Female Entrepreneurs Explain Why Baltimore Is a Great Place for Tech
March 22, 2019
A recent study from Smart Asset ranked Baltimore as the No. 2 city in the country for women in tech. The study looked at four factors: gender pay gap for women in tech; income after housing for women; women as a percent of the tech workforce; and the percent change in tech jobs. Smart Asset noted that women make up almost a third of the tech workforce in Baltimore and that tech jobs grew by almost 30 percent between 2014 and 2017.
We in the Johns Hopkins entrepreneurial ecosystem already knew, of course, that ours is an inclusive one. Still, encouraged by this recognition — and in celebration of Women’s History Month — we asked female entrepreneurs what makes Baltimore such a great place for women in tech.
Wendy Perrow, CEO, AsclepiX Therapeutics
Baltimore is a wonderful place for women leaders in biotechnology, as we have some of the most innovative technologies being created from the University of Maryland and The Johns Hopkins University! The richness of the intellectual property in Baltimore has led to me leading two companies in Maryland, with new technology from both institutions. As a member of Gov. Larry Hogan’s Life Science Advisory Board, we are working to make Maryland a top scientific hub by 2023.
The workspaces created by the University of Maryland BioPark and Johns Hopkins Technology Ventures’ FastForward allow us to keep working with our founders and creators of their innovative technologies in Baltimore. Our goal in Baltimore and Maryland as a whole is to create new and innovative products, vaccines and medical devices that can treat patients and reduce the treatment burden for unmet medical needs.
Brittany Young, founder, B-360
Baltimore is a good place for women in tech because we are able to form our own communities within a larger ecosystem. Often, entrepreneurship can seem like a lonely journey, and being a woman in tech can seem even more isolating, but groups like Baltimore Women in Technology connect you with other like-minded women and opportunities for growth.
Kristen Valdes, founder and CEO, b.well Connected Health
While the b.well team is spread out across the country, we can’t imagine our home base being anywhere other than Baltimore. Having spent my entire career working with the Centers for Medicare & Medicaid Services and world-class institutions such as Johns Hopkins and the University of Maryland, it made perfect sense to have our headquarters here.
Thanks to our close proximity to these leading health care organizations in the region, greater Baltimore has been a key player in b.well’s early success. We believe that Baltimore can be and should be the health information technology capital of the United States.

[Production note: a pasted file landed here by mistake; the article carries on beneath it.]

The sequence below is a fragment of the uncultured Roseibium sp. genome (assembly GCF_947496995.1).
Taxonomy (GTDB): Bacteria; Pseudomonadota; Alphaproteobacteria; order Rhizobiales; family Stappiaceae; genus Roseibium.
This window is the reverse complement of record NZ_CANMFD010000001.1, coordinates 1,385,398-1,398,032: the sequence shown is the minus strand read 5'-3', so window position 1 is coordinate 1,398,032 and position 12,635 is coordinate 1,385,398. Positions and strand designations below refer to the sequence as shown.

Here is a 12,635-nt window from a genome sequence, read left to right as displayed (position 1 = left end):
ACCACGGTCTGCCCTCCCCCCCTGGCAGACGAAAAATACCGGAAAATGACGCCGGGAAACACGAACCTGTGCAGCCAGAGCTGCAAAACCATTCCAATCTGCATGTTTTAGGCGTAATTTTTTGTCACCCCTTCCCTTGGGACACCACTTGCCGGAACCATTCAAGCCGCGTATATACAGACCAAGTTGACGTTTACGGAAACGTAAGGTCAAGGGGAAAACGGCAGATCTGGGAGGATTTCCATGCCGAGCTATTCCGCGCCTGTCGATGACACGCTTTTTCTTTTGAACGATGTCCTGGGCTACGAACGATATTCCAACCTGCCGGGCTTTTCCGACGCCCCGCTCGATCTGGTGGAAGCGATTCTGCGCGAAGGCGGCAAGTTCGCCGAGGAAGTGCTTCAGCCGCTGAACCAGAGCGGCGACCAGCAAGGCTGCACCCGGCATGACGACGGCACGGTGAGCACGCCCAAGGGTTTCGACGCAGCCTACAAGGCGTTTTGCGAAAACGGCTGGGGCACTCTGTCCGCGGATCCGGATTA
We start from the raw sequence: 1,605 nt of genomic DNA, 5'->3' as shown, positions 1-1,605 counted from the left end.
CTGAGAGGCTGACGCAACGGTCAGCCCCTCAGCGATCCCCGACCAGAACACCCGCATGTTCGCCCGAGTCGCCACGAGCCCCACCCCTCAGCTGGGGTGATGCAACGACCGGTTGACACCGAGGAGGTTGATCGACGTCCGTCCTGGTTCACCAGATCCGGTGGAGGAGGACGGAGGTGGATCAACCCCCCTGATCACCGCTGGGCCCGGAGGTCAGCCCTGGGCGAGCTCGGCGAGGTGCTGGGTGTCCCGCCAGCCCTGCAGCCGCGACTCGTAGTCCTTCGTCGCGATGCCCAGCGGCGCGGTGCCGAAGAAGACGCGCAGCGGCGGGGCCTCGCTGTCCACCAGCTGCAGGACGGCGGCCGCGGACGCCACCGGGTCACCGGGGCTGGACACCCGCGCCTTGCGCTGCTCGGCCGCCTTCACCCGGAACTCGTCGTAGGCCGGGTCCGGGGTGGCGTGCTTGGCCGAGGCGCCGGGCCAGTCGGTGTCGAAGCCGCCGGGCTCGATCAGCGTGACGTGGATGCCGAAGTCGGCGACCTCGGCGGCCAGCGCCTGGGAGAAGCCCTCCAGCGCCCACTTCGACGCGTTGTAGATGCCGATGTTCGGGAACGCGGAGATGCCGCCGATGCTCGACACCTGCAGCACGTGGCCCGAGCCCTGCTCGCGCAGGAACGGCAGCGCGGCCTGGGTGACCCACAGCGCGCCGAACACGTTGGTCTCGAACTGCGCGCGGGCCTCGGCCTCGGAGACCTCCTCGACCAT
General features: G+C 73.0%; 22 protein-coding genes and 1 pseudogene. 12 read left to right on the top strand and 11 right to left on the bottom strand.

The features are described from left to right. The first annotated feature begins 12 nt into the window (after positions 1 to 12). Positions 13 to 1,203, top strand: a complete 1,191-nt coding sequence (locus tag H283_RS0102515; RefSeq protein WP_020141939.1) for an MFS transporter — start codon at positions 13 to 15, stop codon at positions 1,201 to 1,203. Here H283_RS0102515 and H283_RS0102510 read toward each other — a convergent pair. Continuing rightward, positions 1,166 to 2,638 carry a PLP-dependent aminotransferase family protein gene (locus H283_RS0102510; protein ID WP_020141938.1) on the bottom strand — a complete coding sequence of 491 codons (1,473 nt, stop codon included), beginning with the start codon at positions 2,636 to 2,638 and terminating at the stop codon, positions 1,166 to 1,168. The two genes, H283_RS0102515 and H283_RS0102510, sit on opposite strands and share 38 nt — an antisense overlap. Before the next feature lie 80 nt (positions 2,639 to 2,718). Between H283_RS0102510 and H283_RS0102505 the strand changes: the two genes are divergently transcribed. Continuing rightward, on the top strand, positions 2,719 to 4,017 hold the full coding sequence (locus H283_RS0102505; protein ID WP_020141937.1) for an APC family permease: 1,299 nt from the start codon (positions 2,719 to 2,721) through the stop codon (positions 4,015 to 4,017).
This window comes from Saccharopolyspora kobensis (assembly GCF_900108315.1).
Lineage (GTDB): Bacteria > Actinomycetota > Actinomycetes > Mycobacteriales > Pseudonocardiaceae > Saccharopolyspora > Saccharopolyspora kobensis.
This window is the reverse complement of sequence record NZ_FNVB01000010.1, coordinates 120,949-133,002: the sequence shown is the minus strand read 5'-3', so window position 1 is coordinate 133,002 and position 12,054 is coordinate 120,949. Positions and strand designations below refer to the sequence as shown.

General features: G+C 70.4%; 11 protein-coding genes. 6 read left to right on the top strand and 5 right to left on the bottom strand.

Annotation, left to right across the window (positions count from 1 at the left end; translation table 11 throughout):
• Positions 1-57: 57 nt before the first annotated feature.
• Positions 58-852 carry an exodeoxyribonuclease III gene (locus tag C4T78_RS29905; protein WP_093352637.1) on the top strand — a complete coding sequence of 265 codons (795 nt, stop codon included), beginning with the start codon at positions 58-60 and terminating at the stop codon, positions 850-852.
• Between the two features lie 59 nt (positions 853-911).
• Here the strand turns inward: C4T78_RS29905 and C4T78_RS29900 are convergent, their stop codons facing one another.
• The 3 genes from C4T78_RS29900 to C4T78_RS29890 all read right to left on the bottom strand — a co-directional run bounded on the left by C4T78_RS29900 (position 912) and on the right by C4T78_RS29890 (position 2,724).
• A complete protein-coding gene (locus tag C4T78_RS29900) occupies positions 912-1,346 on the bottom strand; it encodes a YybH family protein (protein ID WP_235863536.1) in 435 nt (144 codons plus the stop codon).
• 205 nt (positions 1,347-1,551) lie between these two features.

Kristin Yim (WSE ’20), project lead, Semester.ly
The Johns Hopkins University and all the administrators have been open to all my ideas, many of which are coming to fruition. I have a great support system here from the computer science department, Center for Leadership Education and student government. I’m part of Women in Computer Science, and I love being able to bounce new feature ideas off of the girls (and guys) that attend our meetings. It’s also given me the opportunity to mentor other girls and give advice on entrepreneurship and spread the word about the resources that are available.
FastForwardU has been great about giving us space to work, connecting us to other entrepreneurs and notifying us of grant opportunities. FastForward also got us an ad hoc legal consultation when we were really stressed on a deadline.
Aimee Martin, CEO, MileMarker
Baltimore has a strong and growing network of women in tech. Our top universities and effective government-supported programs recognize the value of women entrepreneurs who are solving important problems through their businesses. It’s a great place to build women-led ventures and a wonderful place to live.
The best part about Baltimore is the flexibility built into our entrepreneurial community and culture. There is the feeling that we should do what is right — not just what has been done or what is easiest. I think an environment that allows women in tech to thrive comes from this will to solve problems as well as the close-knit community we have. Baltimore may be a smaller city, but that makes for strong relationships, allowing us to build great support networks regardless of where we come from.
Carolyn Yarina, CEO and co-founder, Sisu Global Health
Baltimore has been an incredibly supportive ecosystem for Sisu Global Health. We are proud that the majority of our financing has come from the Baltimore area and we’ve had great mentors, peers and partners all concentrated here in Baltimore. There also are supportive groups and ecosystems for women entrepreneurs and women in tech (Baltimore Women in Tech, for example).
The ecosystem encourages involvement and giving back. Sisu’s co-founders speak to high school students about getting more girls into STEM, and entrepreneurship classes to provide an example to female entrepreneurs. Many of our peers do the same.
Still, there is more we can do to level the playing field and address the unconscious (and conscious) biases against women in tech. What I love about Baltimore’s culture is that we aren’t afraid to admit our shortcomings and to improve. I look forward to seeing that continued improvement.